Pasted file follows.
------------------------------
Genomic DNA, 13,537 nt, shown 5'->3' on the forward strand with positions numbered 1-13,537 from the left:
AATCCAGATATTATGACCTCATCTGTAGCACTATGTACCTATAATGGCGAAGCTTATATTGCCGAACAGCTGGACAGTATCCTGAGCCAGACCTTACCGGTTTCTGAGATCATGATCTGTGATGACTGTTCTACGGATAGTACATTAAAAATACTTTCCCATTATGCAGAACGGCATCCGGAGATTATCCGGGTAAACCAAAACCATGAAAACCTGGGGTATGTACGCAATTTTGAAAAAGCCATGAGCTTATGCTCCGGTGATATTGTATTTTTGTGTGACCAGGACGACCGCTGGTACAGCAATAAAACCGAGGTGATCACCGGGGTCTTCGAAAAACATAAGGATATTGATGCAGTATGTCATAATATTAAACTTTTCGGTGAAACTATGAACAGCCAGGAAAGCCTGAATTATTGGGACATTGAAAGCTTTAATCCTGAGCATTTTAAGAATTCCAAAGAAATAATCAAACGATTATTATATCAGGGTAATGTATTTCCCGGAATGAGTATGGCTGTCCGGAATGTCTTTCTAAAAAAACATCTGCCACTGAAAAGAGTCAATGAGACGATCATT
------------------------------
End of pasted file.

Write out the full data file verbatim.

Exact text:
Genomic DNA, 13,537 nt, shown 5'->3' on the forward strand with positions numbered 1-13,537 from the left:
AATCCAGATATTATGACCTCATCTGTAGCACTATGTACCTATAATGGCGAAGCTTATATTGCCGAACAGCTGGACAGTATCCTGAGCCAGACCTTACCGGTTTCTGAGATCATGATCTGTGATGACTGTTCTACGGATAGTACATTAAAAATACTTTCCCATTATGCAGAACGGCATCCGGAGATTATCCGGGTAAACCAAAACCATGAAAACCTGGGGTATGTACGCAATTTTGAAAAAGCCATGAGCTTATGCTCCGGTGATATTGTATTTTTGTGTGACCAGGACGACCGCTGGTACAGCAATAAAACCGAGGTGATCACCGGGGTCTTCGAAAAACATAAGGATATTGATGCAGTATGTCATAATATTAAACTTTTCGGTGAAACTATGAACAGCCAGGAAAGCCTGAATTATTGGGACATTGAAAGCTTTAATCCTGAGCATTTTAAGAATTCCAAAGAAATAATCAAACGATTATTATATCAGGGTAATGTATTTCCCGGAATGAGTATGGCTGTCCGGAATGTCTTTCTAAAAAAACATCTGCCACTGAAAAGAGTCAATGAGACGATCATT